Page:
Rick Perry is one of several GOP governors who has vowed not to set up a state health exchange. (LM Otero/AP)
States could dodge a key part of the health care reform law because of a little-noticed mistake in the lengthy bill, according to a white paper by conservative health care experts Michael Cannon and Jonathan Adler.
A missing word in the law's definition of a health insurance exchange could prevent the federal government from doling out crucial subsidies to aid middle class and lower-income people in buying insurance in states that refuse to set up their own exchanges. (Only 14 states are close to setting up exchanges so far. The federal government will set up back-up exchanges in states that don't have their own by 2014.) If Cannon and Adler are right, the federal government would also not be able to fine large employers in states without exchanges if their lack of coverage leads employees to buy insurance in a federal exchange.
The law defines a health insurance exchange as a "governmental agency or nonprofit entity that is established by a state" in one section of the law, and then says later that individuals who participate in exchanges under that definition are eligible for subsidies. Because the law only says a "state" and not "a state or the federal government," Cannon and Adler argue that the federal government cannot legally dole out subsidies or tax breaks to people who buy insurance from federal exchanges.
The Obama administration has said that the intention of the law is clear, and that they fully plan on handing out subsidies when they set up federal exchanges in states that do not set up their own. (Other legal experts agree. Tim Jost, a law professor at William and Lee University, told Yahoo News the pair's thesis is "wishful thinking.") But Cannon and Adler argue the "mistake" was an intentional choice to push states to set up exchanges, and that the administration must deal with the consequences.
If the law's opponents sue over the missing language and win (both big hypotheticals), it would mean considerably fewer people will gain health insurance under the law than was planned--because the lack of subsidies means those without insurance would not be forced to purchase coverage. (If the cheapest plan available costs more than 8 percent of a person's income, that person is no longer penalized under the law if he or she remains uninsured.)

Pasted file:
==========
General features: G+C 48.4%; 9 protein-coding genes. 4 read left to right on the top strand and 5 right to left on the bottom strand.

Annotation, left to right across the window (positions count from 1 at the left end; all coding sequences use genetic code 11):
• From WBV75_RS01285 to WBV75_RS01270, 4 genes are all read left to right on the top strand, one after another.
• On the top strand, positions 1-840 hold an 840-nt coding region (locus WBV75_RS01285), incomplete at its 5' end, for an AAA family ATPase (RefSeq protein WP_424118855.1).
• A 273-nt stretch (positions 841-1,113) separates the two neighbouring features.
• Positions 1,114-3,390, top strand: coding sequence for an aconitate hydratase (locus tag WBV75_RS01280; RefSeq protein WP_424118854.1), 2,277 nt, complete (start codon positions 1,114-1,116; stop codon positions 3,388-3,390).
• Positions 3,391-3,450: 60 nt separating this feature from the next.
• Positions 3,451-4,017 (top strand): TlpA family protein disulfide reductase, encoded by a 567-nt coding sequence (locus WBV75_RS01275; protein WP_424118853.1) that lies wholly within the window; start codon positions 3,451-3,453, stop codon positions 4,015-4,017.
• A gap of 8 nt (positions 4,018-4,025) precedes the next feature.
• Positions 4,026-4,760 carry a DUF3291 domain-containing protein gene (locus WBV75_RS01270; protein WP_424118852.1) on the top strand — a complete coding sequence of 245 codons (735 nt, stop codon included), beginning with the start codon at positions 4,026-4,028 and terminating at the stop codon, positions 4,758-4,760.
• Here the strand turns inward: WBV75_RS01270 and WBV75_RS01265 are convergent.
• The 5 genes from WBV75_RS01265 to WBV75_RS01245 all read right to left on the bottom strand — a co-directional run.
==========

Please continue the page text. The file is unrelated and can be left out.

But, there may be a compelling reason for opponents of the law to hold their fire. Another part of the law says that no state can cut their existing Medicaid rolls until an exchange is up and running in their state. Under the new, narrower definition pushed by Adler and Cannon, that would mean that no state could ever tighten up its eligibility requirements for Medicaid unless it first sets up a health care exchange of its own.
House Republicans have tried to repeal this part of the bill to no avail. But Adler told Yahoo News that because of the Supreme Court's decision on the health care law--which specifically held that the federal government isn't allowed to take away existing Medicaid funds as punishment for lack of implementation--the entire section should be called into question. The court would frown on the government imposing "new conditions on existing Medicaid funding that are contingent on participation in a new program," Adler said. Jost said that's a misreading of the decision, which only applies in the case of the Medicaid expansion.